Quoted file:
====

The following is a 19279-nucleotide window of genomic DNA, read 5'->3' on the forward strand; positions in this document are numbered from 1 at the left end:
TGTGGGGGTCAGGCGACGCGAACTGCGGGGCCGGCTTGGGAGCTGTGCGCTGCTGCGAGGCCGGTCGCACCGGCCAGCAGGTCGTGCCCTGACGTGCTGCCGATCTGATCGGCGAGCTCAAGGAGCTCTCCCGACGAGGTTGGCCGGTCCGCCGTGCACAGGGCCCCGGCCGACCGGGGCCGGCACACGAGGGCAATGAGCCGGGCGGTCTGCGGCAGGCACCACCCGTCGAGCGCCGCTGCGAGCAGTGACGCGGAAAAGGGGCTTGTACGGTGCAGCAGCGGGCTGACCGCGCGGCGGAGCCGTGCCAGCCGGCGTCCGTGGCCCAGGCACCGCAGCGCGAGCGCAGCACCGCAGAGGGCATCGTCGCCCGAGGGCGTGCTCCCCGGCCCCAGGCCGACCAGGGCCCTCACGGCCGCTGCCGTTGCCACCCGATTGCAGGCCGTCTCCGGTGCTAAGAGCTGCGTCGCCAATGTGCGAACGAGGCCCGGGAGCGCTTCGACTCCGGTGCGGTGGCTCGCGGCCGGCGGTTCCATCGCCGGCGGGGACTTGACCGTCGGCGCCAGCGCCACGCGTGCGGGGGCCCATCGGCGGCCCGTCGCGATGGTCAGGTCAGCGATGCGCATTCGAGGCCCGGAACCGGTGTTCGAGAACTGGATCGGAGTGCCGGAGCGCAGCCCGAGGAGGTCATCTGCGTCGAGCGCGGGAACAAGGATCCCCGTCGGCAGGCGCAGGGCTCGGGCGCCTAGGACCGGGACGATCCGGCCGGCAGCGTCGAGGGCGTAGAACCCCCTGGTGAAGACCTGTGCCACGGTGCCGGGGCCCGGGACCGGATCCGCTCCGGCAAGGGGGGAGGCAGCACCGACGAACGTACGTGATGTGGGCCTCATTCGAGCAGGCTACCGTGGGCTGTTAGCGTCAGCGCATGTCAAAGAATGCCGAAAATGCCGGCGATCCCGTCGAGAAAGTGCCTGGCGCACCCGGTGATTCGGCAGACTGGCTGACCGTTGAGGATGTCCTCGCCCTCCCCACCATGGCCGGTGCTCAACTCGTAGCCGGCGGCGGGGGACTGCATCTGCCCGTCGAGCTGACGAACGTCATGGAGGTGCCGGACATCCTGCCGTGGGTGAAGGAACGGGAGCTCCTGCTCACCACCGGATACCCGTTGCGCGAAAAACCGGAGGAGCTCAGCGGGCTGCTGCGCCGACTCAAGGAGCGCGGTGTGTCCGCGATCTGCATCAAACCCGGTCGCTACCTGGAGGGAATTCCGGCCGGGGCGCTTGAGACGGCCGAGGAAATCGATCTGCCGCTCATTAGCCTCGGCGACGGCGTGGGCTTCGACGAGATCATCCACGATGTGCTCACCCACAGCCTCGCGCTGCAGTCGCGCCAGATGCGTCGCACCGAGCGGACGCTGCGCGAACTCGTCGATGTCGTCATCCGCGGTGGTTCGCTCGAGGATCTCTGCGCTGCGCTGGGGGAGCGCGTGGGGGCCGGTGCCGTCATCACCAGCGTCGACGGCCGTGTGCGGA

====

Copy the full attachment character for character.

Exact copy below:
The following is a 19279-nucleotide window of genomic DNA, read 5'->3' on the forward strand; positions in this document are numbered from 1 at the left end:
TGTGGGGGTCAGGCGACGCGAACTGCGGGGCCGGCTTGGGAGCTGTGCGCTGCTGCGAGGCCGGTCGCACCGGCCAGCAGGTCGTGCCCTGACGTGCTGCCGATCTGATCGGCGAGCTCAAGGAGCTCTCCCGACGAGGTTGGCCGGTCCGCCGTGCACAGGGCCCCGGCCGACCGGGGCCGGCACACGAGGGCAATGAGCCGGGCGGTCTGCGGCAGGCACCACCCGTCGAGCGCCGCTGCGAGCAGTGACGCGGAAAAGGGGCTTGTACGGTGCAGCAGCGGGCTGACCGCGCGGCGGAGCCGTGCCAGCCGGCGTCCGTGGCCCAGGCACCGCAGCGCGAGCGCAGCACCGCAGAGGGCATCGTCGCCCGAGGGCGTGCTCCCCGGCCCCAGGCCGACCAGGGCCCTCACGGCCGCTGCCGTTGCCACCCGATTGCAGGCCGTCTCCGGTGCTAAGAGCTGCGTCGCCAATGTGCGAACGAGGCCCGGGAGCGCTTCGACTCCGGTGCGGTGGCTCGCGGCCGGCGGTTCCATCGCCGGCGGGGACTTGACCGTCGGCGCCAGCGCCACGCGTGCGGGGGCCCATCGGCGGCCCGTCGCGATGGTCAGGTCAGCGATGCGCATTCGAGGCCCGGAACCGGTGTTCGAGAACTGGATCGGAGTGCCGGAGCGCAGCCCGAGGAGGTCATCTGCGTCGAGCGCGGGAACAAGGATCCCCGTCGGCAGGCGCAGGGCTCGGGCGCCTAGGACCGGGACGATCCGGCCGGCAGCGTCGAGGGCGTAGAACCCCCTGGTGAAGACCTGTGCCACGGTGCCGGGGCCCGGGACCGGATCCGCTCCGGCAAGGGGGGAGGCAGCACCGACGAACGTACGTGATGTGGGCCTCATTCGAGCAGGCTACCGTGGGCTGTTAGCGTCAGCGCATGTCAAAGAATGCCGAAAATGCCGGCGATCCCGTCGAGAAAGTGCCTGGCGCACCCGGTGATTCGGCAGACTGGCTGACCGTTGAGGATGTCCTCGCCCTCCCCACCATGGCCGGTGCTCAACTCGTAGCCGGCGGCGGGGGACTGCATCTGCCCGTCGAGCTGACGAACGTCATGGAGGTGCCGGACATCCTGCCGTGGGTGAAGGAACGGGAGCTCCTGCTCACCACCGGATACCCGTTGCGCGAAAAACCGGAGGAGCTCAGCGGGCTGCTGCGCCGACTCAAGGAGCGCGGTGTGTCCGCGATCTGCATCAAACCCGGTCGCTACCTGGAGGGAATTCCGGCCGGGGCGCTTGAGACGGCCGAGGAAATCGATCTGCCGCTCATTAGCCTCGGCGACGGCGTGGGCTTCGACGAGATCATCCACGATGTGCTCACCCACAGCCTCGCGCTGCAGTCGCGCCAGATGCGTCGCACCGAGCGGACGCTGCGCGAACTCGTCGATGTCGTCATCCGCGGTGGTTCGCTCGAGGATCTCTGCGCTGCGCTGGGGGAGCGCGTGGGGGCCGGTGCCGTCATCACCAGCGTCGACGGCCGTGTGCGGA